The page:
Despite the UK economy slowing, National Grid (LSE:NG.) shares are currently changing hands for 13% more than they were three months ago.
What are the reasons behind this?
Keeping the lights on
The biggest challenge facing the directors of most companies is finding new customers.
A huge amount of time is spent pitching to potential clients, developing promotional materials, and attending exhibitions and trade shows. Massive amounts are spent on advertising, trying to convince consumers and businesses that they should switch suppliers or products.
But, none of this applies to National Grid.
According to data from the Office of National Statistics and the Royal Institution of Chartered Surveyors, there are 30.4m residential and commercial premises in Great Britain. National Grid acts as the Electricity System Operator for all of these. The company has no competitors and doesn’t need to promote itself.
In addition, the company operates the high-voltage electricity transmission network in England and Wales, and has other energy interests in the United States. In June 2021, it acquired the electricity distribution business of Western Power Distribution (WPD).
National Grid has a monopoly in all of its markets.
Of course, the company is regulated by the UK and US authorities, and is restricted in what it can charge. But, taking away the grinding necessity of finding new customers means its management team can concentrate on running the business as efficiently as possible.
Revenue for the year ended 31 March 2022 was £18.5bn, an increase of 35% compared to 2021. Operating profit increased by 82%, and profit before tax more than doubled. Much of the improved performance can be attributed to WPD.
Borrowings have risen significantly — from £31.2bn at March 2021 to £45.5bn, a year later. This was partly due to a planned programme of investment in the decarbonisation of the UK’s energy network.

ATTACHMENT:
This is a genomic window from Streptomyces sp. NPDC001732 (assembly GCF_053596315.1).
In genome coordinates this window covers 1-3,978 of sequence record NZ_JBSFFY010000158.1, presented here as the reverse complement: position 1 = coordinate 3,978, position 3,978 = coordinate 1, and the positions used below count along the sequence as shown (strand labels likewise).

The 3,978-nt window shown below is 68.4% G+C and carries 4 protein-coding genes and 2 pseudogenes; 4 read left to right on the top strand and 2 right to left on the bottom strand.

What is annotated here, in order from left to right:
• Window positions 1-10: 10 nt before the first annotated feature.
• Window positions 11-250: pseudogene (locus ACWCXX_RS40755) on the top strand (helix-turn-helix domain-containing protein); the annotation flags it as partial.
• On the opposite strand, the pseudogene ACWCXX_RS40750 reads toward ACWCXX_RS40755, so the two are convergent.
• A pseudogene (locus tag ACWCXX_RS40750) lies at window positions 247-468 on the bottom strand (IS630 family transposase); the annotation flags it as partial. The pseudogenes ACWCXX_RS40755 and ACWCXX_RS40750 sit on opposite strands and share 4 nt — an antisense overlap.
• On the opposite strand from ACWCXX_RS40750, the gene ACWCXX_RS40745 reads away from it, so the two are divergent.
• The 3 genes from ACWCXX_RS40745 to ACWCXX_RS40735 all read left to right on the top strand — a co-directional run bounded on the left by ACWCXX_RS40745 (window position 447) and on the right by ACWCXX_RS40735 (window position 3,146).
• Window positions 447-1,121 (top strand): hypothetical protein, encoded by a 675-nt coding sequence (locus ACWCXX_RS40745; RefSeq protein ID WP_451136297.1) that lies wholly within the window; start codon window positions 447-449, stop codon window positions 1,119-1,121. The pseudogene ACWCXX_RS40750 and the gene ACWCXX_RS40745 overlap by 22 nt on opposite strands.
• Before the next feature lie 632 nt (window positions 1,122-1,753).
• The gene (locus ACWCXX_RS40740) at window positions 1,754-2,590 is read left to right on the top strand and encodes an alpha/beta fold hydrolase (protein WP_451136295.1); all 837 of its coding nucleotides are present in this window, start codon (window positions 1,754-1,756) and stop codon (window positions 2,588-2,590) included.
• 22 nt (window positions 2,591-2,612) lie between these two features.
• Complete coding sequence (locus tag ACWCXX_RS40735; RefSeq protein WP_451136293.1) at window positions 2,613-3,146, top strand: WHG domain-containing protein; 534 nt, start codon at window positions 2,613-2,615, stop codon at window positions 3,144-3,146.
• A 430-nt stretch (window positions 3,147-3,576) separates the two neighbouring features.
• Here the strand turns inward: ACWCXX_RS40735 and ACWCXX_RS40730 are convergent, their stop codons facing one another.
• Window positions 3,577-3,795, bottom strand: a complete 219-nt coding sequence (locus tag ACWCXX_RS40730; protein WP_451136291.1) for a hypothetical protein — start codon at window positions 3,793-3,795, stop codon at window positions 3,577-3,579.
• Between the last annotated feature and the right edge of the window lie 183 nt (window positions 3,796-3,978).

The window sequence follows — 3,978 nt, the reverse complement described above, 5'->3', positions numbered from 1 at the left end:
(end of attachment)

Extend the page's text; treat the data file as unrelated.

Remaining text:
Trading remained strong during the six months to 30 September 2022, with a 47% increase in underlying pre-tax profit. The directors have also raised their earnings expectations for the full year.
What appeals to me most about the company is its strong track record in growing the dividend paid to shareholders. This can be seen in the table below.
My forecast for 2023 assumes a modest increase in the final dividend of just under 4%.
If my estimate is correct, the shares are currently yielding around 5%. This is above the FTSE 100 average for 2022 which, according to AJ Bell, was 4.1%.
What should I do?
Unfortunately, I don’t have any spare cash at the moment. But, if I did, I’d be looking to buy some shares in National Grid.
Although debt is now over 13 times higher than the company’s profit before tax, this is to be expected in a company that owns huge infrastructure assets.
More importantly, revenues are assured and the demand for electricity is expected to rise over the coming decades.
In these uncertain times, it’s good to have a solid (if a little unspectacular) stock in a diversified portfolio.
The post 30 million reasons to buy National Grid shares now! appeared first on The Motley Fool UK.
James Beard has no position in any of the shares mentioned. The Motley Fool UK has no position in any of the shares mentioned. Views expressed on the companies mentioned in this article are those of the writer and therefore may differ from the official recommendations we make in our subscription services such as Share Advisor, Hidden Winners and Pro. Here at The Motley Fool we believe that considering a diverse range of insights makes us better investors.
Motley Fool UK 2023